expert testimony is both reliable and relevant before permitting a jury to assess the testimony. United States v. Rodriguez-Felix, 450 F.3d 1117, 1122 (10th Cir. 2006). The district judge's determination of reliability is reviewed for abuse of discretion. Id. However, a non-constitutionally erroneous decision to exclude evidence is considered harmless unless a substantial right of a party is affected. United States v. Velarde, 214 F.3d 1204, 1211 (10th Cir. 2000). A substantial right is affected when the error had a substantial influence on the outcome or leaves the court in grave doubt as to whether it had such an effect. Id. The question of whether a constitutional violation has occurred is reviewed de novo. United States v. Solomon, 399 F.3d 1231, 1239 (10th Cir. 2005). The right to present a defense arises under the Fifth Amendment right to due process and the Sixth Amendment right to compulsory process. Id. We will reverse the district judge's decision excluding evidence only if the proffered evidence is both relevant and material (i.e., its exclusion would affect a trial's outcome). United States v. Hernandez-Hernandez, 519 F.3d 1236, 123839 (10th Cir. 2008), cert. denied, 129 S. Ct. 162 (2008). Here, even assuming that the district judge erred by excluding the testimony, we conclude that the exclusion was harmless and Mr. Eastom's right to present a defense was not violated. Mr. Murray's testimony would not have affected the trial's outcome. See Velarde, 214 F.3d at 1211 (holding that an erroneous decision to exclude evidence is considered harmless unless the error had a substantial influence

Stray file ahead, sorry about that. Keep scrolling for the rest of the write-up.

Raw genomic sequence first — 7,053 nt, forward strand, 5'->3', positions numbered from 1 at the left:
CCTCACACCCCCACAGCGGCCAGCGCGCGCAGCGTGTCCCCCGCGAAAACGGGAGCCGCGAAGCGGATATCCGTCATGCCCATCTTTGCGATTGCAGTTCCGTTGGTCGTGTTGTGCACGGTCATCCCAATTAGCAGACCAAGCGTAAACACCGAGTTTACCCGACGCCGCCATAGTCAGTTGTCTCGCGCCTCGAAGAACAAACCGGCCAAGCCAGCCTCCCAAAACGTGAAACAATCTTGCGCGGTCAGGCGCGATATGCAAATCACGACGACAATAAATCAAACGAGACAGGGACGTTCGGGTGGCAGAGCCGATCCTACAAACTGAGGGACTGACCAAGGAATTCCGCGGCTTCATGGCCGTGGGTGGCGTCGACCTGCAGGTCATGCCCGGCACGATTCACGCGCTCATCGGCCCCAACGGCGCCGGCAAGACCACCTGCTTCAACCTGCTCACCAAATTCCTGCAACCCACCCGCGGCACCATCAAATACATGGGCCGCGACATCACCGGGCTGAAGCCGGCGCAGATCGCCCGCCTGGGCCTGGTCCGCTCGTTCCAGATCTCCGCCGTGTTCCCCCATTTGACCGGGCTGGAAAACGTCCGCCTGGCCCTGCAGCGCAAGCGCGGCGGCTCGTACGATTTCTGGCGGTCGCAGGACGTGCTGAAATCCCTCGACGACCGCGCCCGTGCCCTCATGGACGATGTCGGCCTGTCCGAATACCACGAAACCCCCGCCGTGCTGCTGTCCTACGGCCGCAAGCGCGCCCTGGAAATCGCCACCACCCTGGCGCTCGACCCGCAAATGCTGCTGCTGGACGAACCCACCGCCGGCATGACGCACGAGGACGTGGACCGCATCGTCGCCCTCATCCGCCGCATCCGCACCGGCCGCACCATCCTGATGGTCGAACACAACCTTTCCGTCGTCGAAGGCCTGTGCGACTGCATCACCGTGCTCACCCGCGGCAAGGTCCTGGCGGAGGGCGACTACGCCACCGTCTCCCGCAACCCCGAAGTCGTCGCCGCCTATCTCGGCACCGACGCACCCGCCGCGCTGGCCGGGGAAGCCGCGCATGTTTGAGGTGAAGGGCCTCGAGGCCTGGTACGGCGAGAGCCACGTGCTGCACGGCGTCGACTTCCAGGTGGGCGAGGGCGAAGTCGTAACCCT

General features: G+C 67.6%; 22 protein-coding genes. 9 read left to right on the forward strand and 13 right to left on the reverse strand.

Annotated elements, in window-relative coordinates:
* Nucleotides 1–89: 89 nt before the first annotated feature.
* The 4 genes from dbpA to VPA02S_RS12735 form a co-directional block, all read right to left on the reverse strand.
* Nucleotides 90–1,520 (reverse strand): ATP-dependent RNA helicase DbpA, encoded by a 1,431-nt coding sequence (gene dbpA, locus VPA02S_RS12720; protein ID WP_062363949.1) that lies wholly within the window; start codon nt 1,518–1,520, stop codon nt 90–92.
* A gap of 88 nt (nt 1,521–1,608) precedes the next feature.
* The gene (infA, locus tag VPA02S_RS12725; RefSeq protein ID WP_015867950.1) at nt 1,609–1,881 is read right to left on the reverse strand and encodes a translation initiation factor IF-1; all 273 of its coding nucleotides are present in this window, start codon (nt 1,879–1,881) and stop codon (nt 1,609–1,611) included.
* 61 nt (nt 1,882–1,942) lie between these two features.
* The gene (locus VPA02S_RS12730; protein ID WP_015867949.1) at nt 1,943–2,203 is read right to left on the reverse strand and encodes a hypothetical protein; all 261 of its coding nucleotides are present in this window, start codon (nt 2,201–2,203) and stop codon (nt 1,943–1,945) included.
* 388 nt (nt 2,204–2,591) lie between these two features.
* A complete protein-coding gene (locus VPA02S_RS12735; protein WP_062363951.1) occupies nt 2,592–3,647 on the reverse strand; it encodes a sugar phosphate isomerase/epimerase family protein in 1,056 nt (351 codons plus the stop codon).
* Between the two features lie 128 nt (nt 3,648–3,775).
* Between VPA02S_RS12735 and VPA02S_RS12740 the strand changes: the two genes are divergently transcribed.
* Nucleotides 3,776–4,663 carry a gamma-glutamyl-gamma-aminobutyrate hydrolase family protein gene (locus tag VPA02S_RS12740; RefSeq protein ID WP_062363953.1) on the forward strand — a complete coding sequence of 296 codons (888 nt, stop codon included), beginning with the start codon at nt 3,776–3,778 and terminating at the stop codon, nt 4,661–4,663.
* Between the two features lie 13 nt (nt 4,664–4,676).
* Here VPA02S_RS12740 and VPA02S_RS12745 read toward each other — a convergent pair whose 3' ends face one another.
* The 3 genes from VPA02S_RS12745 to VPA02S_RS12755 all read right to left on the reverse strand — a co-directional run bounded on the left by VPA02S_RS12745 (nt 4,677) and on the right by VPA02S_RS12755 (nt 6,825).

on the outcome or leaves this court in grave doubt as to whether it had such an effect); Hernandez-Hernandez, 519 F.3d at 123839 (holding that a decision excluding evidence will be reversed on constitutional grounds only if the evidence affects the trial's outcome). At trial, Officer Henderson testified that methamphetamine is "usually purchased on the amount you're going to use in one setting or at the time you plan to use it." Rec., vol. IV at 91. He also testified that the largest amount that he had known a user to purchase at one time for ingestion was 3.5 grams. This testimony implies that if more than 3.5 grams are found on an individual, those drugs are probably for distribution rather than personal use. However, on cross-examination, Officer Henderson admitted that he agreed that there was not a bright line one could draw to say that possession of drugs in a quantity above that line would always be for distribution purposes. Therefore, Officer Henderson left open the possibility that the 5.7 grams of methamphetamine found at Mr. Eastom's home were for personal use. Mr. Murray would have testified that he had met individuals that had purchased more than 3.54 grams at a given time for personal use. Like Officer Henderson's testimony, Mr. Murray's testimony points to the possibility that the 5.7 grams of methamphetamine found at Mr. Eastom's home were for personal use. In other words, far from impeaching Officer Henderson's testimony, Mr. Murray's testimony would have essentially been cumulative.